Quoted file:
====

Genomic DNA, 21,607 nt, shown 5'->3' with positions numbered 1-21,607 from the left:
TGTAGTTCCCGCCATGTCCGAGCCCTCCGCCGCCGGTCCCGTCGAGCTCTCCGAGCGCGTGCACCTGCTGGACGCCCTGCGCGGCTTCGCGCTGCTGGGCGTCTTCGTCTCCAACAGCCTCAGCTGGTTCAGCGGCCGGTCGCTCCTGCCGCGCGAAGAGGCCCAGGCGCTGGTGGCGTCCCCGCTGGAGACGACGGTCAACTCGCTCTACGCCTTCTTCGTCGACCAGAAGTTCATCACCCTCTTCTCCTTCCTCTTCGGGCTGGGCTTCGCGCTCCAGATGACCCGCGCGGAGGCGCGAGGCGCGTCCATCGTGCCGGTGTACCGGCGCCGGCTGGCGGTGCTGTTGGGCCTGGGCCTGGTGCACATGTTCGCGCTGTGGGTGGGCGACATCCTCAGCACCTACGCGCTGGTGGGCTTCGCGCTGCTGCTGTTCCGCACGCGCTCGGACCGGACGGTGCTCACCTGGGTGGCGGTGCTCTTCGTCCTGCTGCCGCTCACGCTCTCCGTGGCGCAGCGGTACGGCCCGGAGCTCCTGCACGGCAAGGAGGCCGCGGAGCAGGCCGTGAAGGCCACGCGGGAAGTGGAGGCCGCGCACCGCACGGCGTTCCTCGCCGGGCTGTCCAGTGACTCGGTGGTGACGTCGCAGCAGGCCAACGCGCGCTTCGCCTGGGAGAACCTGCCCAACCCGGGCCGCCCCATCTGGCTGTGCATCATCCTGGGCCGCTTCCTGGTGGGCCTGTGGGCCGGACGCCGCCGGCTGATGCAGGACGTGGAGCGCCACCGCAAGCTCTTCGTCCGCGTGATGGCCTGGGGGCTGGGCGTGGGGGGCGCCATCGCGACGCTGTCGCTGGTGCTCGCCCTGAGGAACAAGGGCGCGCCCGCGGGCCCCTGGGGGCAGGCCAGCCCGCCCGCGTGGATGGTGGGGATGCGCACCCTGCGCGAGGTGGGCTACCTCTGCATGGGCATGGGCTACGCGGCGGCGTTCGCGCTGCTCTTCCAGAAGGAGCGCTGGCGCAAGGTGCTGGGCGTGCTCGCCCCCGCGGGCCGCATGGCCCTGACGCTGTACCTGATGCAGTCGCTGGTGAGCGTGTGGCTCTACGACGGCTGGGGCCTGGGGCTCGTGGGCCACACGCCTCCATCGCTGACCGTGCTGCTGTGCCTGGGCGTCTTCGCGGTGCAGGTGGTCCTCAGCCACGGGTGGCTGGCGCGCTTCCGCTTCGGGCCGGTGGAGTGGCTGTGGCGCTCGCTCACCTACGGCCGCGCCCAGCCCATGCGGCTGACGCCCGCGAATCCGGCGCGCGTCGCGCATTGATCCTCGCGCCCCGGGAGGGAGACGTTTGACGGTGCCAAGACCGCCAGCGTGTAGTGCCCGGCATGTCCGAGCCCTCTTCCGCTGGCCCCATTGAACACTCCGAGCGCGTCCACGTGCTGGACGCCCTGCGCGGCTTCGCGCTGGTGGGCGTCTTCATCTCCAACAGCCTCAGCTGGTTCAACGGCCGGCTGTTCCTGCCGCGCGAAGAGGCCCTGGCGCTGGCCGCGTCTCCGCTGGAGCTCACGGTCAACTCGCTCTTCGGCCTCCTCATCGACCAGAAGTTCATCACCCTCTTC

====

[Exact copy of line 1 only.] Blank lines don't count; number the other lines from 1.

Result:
Genomic DNA, 21,607 nt, shown 5'->3' with positions numbered 1-21,607 from the left: